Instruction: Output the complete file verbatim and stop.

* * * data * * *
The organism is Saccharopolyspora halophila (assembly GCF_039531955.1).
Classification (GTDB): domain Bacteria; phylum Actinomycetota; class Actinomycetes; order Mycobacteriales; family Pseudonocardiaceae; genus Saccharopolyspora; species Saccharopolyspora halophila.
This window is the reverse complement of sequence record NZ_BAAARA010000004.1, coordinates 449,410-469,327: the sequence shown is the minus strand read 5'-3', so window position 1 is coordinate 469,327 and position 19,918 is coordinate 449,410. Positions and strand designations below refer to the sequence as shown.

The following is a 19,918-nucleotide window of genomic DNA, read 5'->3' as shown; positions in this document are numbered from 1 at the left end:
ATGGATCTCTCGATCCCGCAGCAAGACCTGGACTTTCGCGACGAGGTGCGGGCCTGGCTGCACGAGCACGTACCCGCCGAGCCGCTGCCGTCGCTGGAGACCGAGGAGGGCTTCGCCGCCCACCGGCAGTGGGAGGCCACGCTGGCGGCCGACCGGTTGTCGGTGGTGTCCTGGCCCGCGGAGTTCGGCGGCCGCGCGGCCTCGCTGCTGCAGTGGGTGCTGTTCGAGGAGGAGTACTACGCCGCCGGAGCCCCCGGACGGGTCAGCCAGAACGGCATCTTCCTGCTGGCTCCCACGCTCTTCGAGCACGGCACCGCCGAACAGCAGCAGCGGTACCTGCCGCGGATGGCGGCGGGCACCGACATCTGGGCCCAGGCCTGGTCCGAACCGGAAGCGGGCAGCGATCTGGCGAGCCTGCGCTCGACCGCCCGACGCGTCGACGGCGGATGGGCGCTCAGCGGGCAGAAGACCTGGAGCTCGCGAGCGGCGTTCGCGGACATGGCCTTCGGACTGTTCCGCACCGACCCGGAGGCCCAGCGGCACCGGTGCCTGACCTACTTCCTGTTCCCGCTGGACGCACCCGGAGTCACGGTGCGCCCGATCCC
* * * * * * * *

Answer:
The organism is Saccharopolyspora halophila (assembly GCF_039531955.1).
Classification (GTDB): domain Bacteria; phylum Actinomycetota; class Actinomycetes; order Mycobacteriales; family Pseudonocardiaceae; genus Saccharopolyspora; species Saccharopolyspora halophila.
This window is the reverse complement of sequence record NZ_BAAARA010000004.1, coordinates 449,410-469,327: the sequence shown is the minus strand read 5'-3', so window position 1 is coordinate 469,327 and position 19,918 is coordinate 449,410. Positions and strand designations below refer to the sequence as shown.

The following is a 19,918-nucleotide window of genomic DNA, read 5'->3' as shown; positions in this document are numbered from 1 at the left end:
ATGGATCTCTCGATCCCGCAGCAAGACCTGGACTTTCGCGACGAGGTGCGGGCCTGGCTGCACGAGCACGTACCCGCCGAGCCGCTGCCGTCGCTGGAGACCGAGGAGGGCTTCGCCGCCCACCGGCAGTGGGAGGCCACGCTGGCGGCCGACCGGTTGTCGGTGGTGTCCTGGCCCGCGGAGTTCGGCGGCCGCGCGGCCTCGCTGCTGCAGTGGGTGCTGTTCGAGGAGGAGTACTACGCCGCCGGAGCCCCCGGACGGGTCAGCCAGAACGGCATCTTCCTGCTGGCTCCCACGCTCTTCGAGCACGGCACCGCCGAACAGCAGCAGCGGTACCTGCCGCGGATGGCGGCGGGCACCGACATCTGGGCCCAGGCCTGGTCCGAACCGGAAGCGGGCAGCGATCTGGCGAGCCTGCGCTCGACCGCCCGACGCGTCGACGGCGGATGGGCGCTCAGCGGGCAGAAGACCTGGAGCTCGCGAGCGGCGTTCGCGGACATGGCCTTCGGACTGTTCCGCACCGACCCGGAGGCCCAGCGGCACCGGTGCCTGACCTACTTCCTGTTCCCGCTGGACGCACCCGGAGTCACGGTGCGCCCGATCCC